New York Expresses Desire To Make Some Taxes On Wealthy New Yorkers ‘Retroactive’

When new laws are passed, they supercede previous ones. Historically in American and most laws in the world save for the worst of third-world nations ruled by tin-pot dictators, laws are generally ‘grandfathered’ in, meaning that if a change happens to a law, those who were in a previous state before the law are not affected by the new changes, and they are only responsible for making changes after the law passes. Rarely is a law ‘retroactive’, or that people in a previous state are responsible for past behavior. While there is a place for ‘retroactive’ laws, there are only select cases where they are necessary, and must be used with care.

As the US has turned away from the ‘freedom’ and ‘democracy’ promised and instead inclines to the behavior that she often criticized in the ‘old world’, there seems to be an increasing trend for ‘retroactive’ laws. One of these trends was just reported by the Wall Street Journal, which said that New York State lawmakers are considering a ‘retroactive’ tax on wealthy New Yorkers.

Assembly Speaker Carl Heastie, a Democrat from the Bronx, told reporters Monday he wants to increase rates during a December session so they can take effect starting in 2021. He is in talks about the matter with Gov. Andrew Cuomo and Senate Majority Leader Andrea Stewart-Cousins, who are also Democrats.

A state official familiar with the negotiations said senators are pushing to make higher rates retroactive to some earlier point in 2020. This would raise revenue to avoid up to $8 billion in unspecified cuts to education and social-service funding that state lawmakers authorized in April as a placeholder in the current $178 billion budget. That spending plan was contingent on additional federal funding that hasn’t materialized.

Ms. Stewart-Cousins’s team is willing to impose new levies on New Yorkers reporting $2 million or more in annual income, the state official said. Another official familiar with the talks said Assembly negotiators are willing to increase taxes on people reporting annual income of at least $1 million.

Just over half of the roughly $50 billion New York collects each year of personal income taxes is paid by 188,000 tax filers—the highest-earning 2% of the state’s tax base, according to the state budget office. (source)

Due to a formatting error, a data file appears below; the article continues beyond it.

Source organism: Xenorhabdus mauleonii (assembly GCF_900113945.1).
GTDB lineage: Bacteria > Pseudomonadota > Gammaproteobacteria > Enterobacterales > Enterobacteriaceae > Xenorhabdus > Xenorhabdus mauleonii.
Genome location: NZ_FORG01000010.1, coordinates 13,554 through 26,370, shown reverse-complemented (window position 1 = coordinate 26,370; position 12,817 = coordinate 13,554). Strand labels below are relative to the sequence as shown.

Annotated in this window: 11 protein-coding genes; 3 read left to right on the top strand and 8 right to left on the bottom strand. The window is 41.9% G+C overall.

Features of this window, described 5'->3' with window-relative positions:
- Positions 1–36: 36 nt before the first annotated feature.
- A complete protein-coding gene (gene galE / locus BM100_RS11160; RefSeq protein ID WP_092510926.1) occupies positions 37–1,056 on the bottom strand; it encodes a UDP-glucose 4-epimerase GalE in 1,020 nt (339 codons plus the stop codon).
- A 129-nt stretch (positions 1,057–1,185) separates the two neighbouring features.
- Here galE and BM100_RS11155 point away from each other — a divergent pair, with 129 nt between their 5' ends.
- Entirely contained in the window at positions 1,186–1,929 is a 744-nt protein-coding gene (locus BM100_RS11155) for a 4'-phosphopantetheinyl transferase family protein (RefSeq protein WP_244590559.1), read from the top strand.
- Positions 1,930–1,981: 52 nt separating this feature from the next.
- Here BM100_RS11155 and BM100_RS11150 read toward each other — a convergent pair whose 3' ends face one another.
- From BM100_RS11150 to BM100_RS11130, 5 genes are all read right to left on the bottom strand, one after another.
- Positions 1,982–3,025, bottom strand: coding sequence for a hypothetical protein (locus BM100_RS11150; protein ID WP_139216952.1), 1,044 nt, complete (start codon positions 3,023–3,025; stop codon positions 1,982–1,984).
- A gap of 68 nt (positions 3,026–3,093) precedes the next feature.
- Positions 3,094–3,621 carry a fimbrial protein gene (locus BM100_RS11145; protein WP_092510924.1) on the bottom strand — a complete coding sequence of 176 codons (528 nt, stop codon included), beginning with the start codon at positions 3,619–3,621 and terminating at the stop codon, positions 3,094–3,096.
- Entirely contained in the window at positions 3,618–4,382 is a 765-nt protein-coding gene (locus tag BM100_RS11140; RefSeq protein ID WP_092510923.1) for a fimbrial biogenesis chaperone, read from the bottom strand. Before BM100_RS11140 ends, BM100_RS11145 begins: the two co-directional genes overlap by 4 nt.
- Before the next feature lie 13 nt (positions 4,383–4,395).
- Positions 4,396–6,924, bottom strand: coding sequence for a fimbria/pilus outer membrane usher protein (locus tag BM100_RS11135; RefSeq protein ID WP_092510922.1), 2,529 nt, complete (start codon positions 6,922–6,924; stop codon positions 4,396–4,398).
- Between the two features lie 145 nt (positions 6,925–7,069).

If a retroactive tax is done, it will likely not stop there. Since taxation is a major field which affects all people due to economics and money, it could easily be used to justify retroactive approaches in other cases. The main use I am thinking about right now is with ‘copyright’ laws, since that is currently a hotly debated topic and many people are expecting to see many changes to these laws that potentially jeopardize basic concepts such as the right to ‘freedom of speech’ online.

It would be a disaster, akin to a burning of the libraries of Alexandria, to have a retroactive ‘copyright protection’ measure imposed on the Internet because there is so much that was used, knowingly or not, for so many years by so many people that the only way to enforce a universal ‘copyright’ claim would be to essentially shut down the Internet and rebuild a new one where all people have their information ‘pre-screened’ before going online. Think Chinese social credit system but for the Internet.

This would absolutely kill freedom of speech because people would be terrified to say anything, since the chance they would get reported or prosecuted would be real. Why say anything in that case? It would be a complete, perverse inversion of all that the Internet was meant to be, destroying the great work of billions of people and all in the name of power and control.

Sometimes retroactive laws are needed. Most of the times they are not, and when they are used, they can justify trends that many did not expect to see but still happen, and leave the people who supported them in a worse position than what they were in before.

But as far as New York is concerned, expect the trend of high earners fleeing New York to any other state to continue, and the city to grow poorer, for who wants to continually pay taxes while getting little to nothing in return?

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